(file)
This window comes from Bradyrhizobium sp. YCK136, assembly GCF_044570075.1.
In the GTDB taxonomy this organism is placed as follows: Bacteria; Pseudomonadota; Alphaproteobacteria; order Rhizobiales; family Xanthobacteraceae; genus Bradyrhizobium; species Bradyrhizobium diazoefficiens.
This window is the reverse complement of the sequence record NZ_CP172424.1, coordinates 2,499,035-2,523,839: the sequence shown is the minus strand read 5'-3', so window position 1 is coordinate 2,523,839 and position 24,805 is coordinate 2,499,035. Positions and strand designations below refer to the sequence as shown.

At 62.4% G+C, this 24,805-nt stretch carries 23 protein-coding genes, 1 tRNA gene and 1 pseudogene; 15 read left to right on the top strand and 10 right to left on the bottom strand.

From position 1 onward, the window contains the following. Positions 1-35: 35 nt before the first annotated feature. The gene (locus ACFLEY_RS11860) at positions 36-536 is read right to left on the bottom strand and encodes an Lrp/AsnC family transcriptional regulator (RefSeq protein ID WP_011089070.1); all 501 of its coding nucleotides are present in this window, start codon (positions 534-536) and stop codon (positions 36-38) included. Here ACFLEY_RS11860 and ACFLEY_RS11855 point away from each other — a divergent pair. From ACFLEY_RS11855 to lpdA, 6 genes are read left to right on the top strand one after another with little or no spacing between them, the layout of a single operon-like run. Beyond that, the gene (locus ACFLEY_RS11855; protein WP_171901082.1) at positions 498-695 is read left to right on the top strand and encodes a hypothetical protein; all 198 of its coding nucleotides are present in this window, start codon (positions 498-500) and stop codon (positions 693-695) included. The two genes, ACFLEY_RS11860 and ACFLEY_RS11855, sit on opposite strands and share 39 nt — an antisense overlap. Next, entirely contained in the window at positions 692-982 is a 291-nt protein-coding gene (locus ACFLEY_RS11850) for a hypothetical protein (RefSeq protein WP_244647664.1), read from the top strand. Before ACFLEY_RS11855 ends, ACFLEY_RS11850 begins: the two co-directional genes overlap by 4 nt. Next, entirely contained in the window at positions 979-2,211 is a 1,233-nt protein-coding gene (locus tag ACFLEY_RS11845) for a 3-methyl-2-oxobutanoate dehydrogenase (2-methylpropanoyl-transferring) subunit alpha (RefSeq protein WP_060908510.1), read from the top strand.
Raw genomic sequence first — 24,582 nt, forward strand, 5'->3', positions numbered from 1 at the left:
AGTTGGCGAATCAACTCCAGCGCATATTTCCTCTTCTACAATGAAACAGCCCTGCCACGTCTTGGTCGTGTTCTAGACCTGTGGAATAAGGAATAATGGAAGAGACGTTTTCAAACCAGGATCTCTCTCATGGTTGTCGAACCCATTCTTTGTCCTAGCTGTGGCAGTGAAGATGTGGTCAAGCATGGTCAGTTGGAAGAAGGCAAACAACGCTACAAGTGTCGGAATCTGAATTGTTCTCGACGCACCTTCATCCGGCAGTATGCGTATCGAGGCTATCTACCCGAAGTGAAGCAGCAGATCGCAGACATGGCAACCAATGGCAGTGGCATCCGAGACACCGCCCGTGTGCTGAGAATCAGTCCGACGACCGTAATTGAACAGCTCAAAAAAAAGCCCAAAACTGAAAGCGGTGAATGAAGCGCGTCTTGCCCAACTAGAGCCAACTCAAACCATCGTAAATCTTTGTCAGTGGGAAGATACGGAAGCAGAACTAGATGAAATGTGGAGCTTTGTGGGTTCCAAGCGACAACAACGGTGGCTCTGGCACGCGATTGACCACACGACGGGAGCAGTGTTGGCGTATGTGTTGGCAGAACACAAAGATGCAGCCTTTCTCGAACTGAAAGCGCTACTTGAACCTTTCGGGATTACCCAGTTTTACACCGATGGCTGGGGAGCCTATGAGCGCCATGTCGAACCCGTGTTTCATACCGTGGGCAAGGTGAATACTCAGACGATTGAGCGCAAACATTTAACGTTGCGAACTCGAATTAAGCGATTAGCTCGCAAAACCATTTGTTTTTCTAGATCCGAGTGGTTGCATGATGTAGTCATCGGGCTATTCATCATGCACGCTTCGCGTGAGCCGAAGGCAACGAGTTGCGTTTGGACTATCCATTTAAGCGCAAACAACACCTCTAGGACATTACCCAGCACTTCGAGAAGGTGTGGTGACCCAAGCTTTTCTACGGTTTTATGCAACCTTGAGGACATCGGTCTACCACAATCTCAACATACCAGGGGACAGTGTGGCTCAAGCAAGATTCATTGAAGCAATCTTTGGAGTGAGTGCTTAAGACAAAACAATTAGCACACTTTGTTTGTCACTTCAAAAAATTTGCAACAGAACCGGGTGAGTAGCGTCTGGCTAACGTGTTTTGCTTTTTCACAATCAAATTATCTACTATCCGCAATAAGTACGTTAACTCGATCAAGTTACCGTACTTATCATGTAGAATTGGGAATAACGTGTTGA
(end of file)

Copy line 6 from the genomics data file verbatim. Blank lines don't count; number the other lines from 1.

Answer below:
Raw genomic sequence first — 24,582 nt, forward strand, 5'->3', positions numbered from 1 at the left: